Religious tourism: can sacred sites bring economic salvation?

From Japan to Catalonia, holy places can be a draw of high-quality tourism

Sitting serenely among mountains outside the provincial Japanese city of Fukui, Eiheiji temple radiates peace. Visitors to the site — one of two principal temples in the Soto sect of Zen Buddhism — can look out from the near-800 year old temple, watch mist rising from the cedar-covered hillsides, and kid themselves for a second that they’ve found enlightenment.

Or so the authorities in the nearby town, also called Eiheiji, hope. With a new campaign they’re hoping to bring spiritually curious tourists from across Japan and overseas to the temple and its surroundings.

It’s just one example of how communities around the world are seeking to use religious sites as a unique draw for tourists to drive local development.

Eiheiji, Japan: the boutique approach

In Eiheiji, the town is taking a boutique approach to attracting religiously-inclined visitors.

All over the faded open plan offices inhabited by Eiheiji town’s local government officials and its Mayor Hisamitsu Kawai, you’ll find fetching brown posters daubed with traditional calligraphy. The slogan on one reads: “Zen: Do you feel it?”

The marketing campaign is part of a wider attempt to brand the area as a “Zen city”, and it’s a label with some justification. The temple was founded by Dogen Zenji, who also launched the Soto tradition which today is the largest of Japan’s three Zen schools.

Once, the area’s religious significance alone was enough to bring busload after busload of tourists and worshippers. But Japan’s overall population is slumping and interest in Buddhism is also on a downward spiral — one 2015 prediction warned that 40% of temples could close by 2040.

However, while your average Japanese family may now be less likely to make a pilgrimage to even a historic temple like Eiheiji, Kawai spots an opportunity to attract a different class of tourist looking for peace, quiet and spirituality.

The town and prefectural governments are both contributing to redevelopment works aimed at making the land in front of the temple more accessible and effective. Mori Building Company, a major property developer, is also involved in reworking the site.

And a new 18 room hotel in the temple grounds, managed by Japanese tourism giant Fujita Kanko and opening in July, will let visitors get an enviable level of access to the secluded temple.

The hotel will allow ordinary tourists not only to spend the night in the tranquility of the cedar forests — unusual for those not engaged in a formal program of study at the temple — but to experience the famously demanding Zazen meditation practice in its halls. They also have the option of eating a special vegan menu overseen by the temple’s master chef.

The hope is that the unique experience will attract discerning tourists not only from across Japan, but overseas too — including, Kawai said, Zen-obsessed Silicon Valley — without overcrowding the tiny town or unduly disturbing the core training work of the temple’s monks.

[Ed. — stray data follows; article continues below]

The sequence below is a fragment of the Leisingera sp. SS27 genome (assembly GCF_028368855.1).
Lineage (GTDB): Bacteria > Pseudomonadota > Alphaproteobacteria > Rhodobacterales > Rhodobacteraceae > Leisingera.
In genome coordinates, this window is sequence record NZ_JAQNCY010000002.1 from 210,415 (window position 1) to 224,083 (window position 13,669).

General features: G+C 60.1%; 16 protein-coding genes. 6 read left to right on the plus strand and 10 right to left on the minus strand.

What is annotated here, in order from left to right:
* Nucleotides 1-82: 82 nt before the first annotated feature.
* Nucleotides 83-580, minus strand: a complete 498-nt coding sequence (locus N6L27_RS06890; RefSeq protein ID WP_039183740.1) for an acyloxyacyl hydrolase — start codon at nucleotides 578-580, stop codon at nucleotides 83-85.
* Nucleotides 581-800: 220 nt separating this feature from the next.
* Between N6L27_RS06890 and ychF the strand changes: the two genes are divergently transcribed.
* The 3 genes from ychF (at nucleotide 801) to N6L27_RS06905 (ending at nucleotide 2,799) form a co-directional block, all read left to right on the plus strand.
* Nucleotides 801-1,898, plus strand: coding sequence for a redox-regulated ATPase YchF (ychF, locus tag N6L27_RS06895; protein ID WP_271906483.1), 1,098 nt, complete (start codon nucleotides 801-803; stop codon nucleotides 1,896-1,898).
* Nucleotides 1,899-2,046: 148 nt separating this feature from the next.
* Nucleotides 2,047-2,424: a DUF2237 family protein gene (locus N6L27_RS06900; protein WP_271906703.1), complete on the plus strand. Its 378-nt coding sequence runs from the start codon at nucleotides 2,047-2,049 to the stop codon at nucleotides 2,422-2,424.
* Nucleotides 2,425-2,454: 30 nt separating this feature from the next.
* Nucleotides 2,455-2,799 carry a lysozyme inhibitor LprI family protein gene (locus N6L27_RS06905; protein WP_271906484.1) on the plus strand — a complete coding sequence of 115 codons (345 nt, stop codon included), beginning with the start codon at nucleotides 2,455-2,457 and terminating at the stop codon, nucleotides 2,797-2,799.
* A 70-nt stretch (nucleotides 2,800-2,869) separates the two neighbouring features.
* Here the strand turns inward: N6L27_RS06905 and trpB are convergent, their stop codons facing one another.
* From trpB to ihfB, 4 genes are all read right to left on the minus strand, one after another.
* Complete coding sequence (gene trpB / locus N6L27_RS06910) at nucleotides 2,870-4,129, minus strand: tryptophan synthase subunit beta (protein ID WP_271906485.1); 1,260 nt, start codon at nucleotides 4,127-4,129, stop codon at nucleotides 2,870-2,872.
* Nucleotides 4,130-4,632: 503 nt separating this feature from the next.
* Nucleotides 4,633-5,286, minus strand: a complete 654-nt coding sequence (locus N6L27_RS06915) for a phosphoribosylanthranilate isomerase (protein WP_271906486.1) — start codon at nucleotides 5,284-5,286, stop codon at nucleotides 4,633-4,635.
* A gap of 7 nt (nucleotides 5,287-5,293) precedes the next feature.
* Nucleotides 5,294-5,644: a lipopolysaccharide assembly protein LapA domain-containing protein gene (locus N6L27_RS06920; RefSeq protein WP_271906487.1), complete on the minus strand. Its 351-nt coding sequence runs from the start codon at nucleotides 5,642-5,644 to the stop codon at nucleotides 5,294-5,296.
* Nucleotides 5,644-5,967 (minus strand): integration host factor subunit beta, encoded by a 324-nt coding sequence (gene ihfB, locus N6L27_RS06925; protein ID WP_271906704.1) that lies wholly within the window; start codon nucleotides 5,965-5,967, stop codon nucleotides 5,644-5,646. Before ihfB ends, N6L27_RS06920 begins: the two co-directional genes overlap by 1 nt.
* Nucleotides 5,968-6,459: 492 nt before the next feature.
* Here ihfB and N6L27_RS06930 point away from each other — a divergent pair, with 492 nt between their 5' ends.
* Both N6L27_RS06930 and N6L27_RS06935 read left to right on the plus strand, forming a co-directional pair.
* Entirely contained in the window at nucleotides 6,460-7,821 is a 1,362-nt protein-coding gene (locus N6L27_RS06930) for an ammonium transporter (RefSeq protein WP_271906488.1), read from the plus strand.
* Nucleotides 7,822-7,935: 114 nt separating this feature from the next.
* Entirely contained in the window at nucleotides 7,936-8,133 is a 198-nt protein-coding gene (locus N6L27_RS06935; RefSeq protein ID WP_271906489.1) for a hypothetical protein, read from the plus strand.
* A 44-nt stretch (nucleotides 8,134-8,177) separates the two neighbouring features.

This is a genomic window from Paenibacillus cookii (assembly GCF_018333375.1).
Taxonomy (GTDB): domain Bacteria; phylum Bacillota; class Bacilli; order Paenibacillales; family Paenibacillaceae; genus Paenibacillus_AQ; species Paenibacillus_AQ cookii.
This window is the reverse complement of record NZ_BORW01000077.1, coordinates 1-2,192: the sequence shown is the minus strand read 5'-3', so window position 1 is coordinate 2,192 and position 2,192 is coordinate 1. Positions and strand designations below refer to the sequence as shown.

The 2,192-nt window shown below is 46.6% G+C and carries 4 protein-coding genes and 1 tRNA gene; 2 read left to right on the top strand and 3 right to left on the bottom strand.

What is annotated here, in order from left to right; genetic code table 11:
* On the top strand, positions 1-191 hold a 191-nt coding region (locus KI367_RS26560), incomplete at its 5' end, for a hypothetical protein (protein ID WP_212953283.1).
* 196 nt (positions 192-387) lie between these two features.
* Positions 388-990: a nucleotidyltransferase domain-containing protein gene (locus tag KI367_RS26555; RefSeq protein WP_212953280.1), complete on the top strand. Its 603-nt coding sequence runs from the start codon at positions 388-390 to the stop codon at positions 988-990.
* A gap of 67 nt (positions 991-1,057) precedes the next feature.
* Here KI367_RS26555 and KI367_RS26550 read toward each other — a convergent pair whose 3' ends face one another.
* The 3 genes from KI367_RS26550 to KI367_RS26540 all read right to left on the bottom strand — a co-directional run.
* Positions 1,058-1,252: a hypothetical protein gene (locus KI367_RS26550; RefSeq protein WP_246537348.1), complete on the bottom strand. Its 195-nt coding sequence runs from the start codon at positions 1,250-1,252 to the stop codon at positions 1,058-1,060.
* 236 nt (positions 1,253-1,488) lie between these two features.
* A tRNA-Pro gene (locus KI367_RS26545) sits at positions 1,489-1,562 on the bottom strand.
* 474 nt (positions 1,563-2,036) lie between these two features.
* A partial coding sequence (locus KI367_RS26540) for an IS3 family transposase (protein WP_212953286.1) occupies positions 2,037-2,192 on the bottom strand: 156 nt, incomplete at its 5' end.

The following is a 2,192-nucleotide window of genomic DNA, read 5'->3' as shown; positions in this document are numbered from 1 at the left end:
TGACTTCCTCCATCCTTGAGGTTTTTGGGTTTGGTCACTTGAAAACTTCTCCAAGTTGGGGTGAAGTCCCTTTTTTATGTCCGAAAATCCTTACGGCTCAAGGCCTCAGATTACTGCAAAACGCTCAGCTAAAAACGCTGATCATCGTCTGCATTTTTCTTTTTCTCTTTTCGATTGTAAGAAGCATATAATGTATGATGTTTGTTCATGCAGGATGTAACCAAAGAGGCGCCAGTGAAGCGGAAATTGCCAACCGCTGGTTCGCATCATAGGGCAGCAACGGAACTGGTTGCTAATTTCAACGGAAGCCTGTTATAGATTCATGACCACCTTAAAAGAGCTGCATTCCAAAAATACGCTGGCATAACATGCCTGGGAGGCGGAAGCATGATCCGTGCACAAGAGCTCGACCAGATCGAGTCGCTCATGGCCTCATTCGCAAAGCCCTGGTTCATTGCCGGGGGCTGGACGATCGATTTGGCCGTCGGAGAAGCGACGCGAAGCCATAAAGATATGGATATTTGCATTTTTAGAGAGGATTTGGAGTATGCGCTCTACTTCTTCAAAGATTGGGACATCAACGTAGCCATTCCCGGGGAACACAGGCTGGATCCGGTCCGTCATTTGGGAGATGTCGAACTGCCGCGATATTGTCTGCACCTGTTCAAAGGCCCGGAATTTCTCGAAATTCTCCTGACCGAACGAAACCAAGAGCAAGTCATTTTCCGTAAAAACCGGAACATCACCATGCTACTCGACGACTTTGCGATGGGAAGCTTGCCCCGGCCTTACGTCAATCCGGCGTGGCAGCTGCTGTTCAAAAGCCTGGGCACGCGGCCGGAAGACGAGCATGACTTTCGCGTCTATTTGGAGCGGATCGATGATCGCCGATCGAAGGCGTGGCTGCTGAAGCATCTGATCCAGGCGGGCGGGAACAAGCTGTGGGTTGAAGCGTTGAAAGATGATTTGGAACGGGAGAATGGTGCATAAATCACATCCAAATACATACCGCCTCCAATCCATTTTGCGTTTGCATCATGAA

Manresa, Spain: Partnerships for tourism at scale

Manresa, a small city in the Spanish region of Catalonia, enjoyed a stint as one of the country’s great industrial powerhouses in the 19th century, with a thriving textiles industry. But while a construction boom in the late 20th and early 21st centuries helped to hold up Manresa’s economy amid textiles decline, it was hard hit by the financial crisis of 2008.

Now, write Sonia Puyol of Manresa City Council and Ramon Canal of the Autonomous University of Barcelona in the book Managing Religious Tourism, the city has a plan to boost its economy as it heads towards a key date in 2022. Unlike Eiheiji’s understated approach, Manresa’s plan is all about getting the most out of a large projected rise in footfall.

The year 2022 will mark half a millennium since Ignatius of Loyola, the (since-beatified) founder of the Jesuit order, arrived in the city as a pilgrim on the way to Jerusalem. Stuck in Manresa for a year thanks to a plague outbreak, Ignatius underwent a spiritual journey that led him to write his most famous work and, later, found the religious order that ensured his legacy.

The Ignatian Way, a pilgrim route which ends at Manresa, is expected to attract 100,000 tourists annually by 2022. Project Manresa 2022 was launched in 2014 as an attempt to use the anniversary for economic development in the city, which boasts 22 heritage sites associated with St Ignatius.

The scheme has brought together the public, private and third sectors on projects ranging from new branding for the city to a new music festival, Sounds of the Way. A steering committee made up of public and private sector experts meets every two weeks to drive the project along.

According to Canal and Puyol: “the renowned figure of St Ignatius of Loyola is seen as a mighty engine to boost pilgrimage and religious tourism in a city that until not so long ago was predominantly industrial.”

It’s hard to obtain an exact figure for the size of the religious tourism market across the world, but the UN’s World Tourism Organisation (WTO) calls visiting sacred places “one of the major travel motivations” worldwide.

Tapping into that flow can be a powerful way for economically struggling communities to boost development. But doing so requires government to find a way to navigate the complex web of interests involved in preserving and promoting these sites — from private sector operators and developers, to locals and religious communities themselves. — Josh Lowe

(Picture Credit: Flickr/Tak H)

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